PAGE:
BRIAN GRIFFITHS SAYS GOODBYE TO POLITICS FOR NOW: My public journey in politics ends here, and it ends today. It has been a long time since I started down this road. Over a quarter of a century of activism.The Duckpin, and Red Maryland before it, started as a passion project. And the passion is all gone. The fact that so many people choose to get their “facts” from Facebook, Twitter, and other social media sources is problematic enough. Brian Griffiths/The Duckpin.

MOSBY BACK IN COURT THIS WEEK FOR SENTENCING: Marilyn Mosby will be back in court this week for sentencing, but that hasn’t stopped her or her supporters from going on a national media tour urging others to cosign a presidential pardon petition and donate money to the former top prosecutor of Baltimore City. Mikenzie Frost/WBFF-TV.

  • During the past several weeks, Mosby has rallied support from high-profile media personalities, attorneys and civil rights organizations. She has also embarked on a national press tour, pushing for a pardon from President Joe Biden, which experts say seems unlikely to happen. Dylan Segelbaum/The Baltimore Banner.

PG SCHOOLS INVESTIGATE TEACHER AFTER VIRAL VIDEO IN CLASS: School officials in Prince George’s County, Maryland, are investigating a teacher after viral TikTok videos showed students unbraiding his hair and painting his nails in the classroom. In a statement to WTOP, Prince George’s County Public Schools said it has reassigned teacher Marquise White away from the classroom, pending the outcome of an investigation. José Umaña/WTOP-FM.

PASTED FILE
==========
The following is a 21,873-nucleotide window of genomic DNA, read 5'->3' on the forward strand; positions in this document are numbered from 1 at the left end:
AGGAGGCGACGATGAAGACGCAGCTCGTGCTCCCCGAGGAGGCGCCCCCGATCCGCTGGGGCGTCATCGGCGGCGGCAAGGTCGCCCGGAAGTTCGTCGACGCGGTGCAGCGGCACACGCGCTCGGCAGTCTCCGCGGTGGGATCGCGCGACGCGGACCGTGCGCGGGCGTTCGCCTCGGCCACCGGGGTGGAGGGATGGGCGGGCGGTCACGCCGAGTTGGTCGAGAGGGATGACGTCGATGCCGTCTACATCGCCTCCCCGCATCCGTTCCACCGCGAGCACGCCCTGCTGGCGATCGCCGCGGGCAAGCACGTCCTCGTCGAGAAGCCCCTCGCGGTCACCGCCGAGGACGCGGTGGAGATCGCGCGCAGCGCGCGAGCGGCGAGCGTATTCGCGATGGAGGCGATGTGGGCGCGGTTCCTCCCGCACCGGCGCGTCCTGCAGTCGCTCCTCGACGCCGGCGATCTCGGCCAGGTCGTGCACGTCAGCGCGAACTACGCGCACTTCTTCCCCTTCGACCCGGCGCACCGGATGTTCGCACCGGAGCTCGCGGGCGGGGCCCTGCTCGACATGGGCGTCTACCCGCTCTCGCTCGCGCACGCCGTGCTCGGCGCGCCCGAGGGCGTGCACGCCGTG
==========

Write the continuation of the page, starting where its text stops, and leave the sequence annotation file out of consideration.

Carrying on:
About The Author

Cynthia Prairie

Contributing Editor Cynthia Prairie has been a newspaper editor since 1979, when she began working at The Raleigh Times. Since then, she has worked for The Baltimore News American, The Chicago Sun-Times, The Prince George’s Journal and Baltimore County newspapers in the Patuxent Publishing chain, including overseeing The Jeffersonian when it was a two-day a week business publication. Cynthia has won numerous state awards, including the Maryland State Bar Association’s Gavel Award. Besides compiling and editing the daily State Roundup, she runs her own online newspaper, The Chester Telegraph. If you have additional questions or comments contact Cynthia at: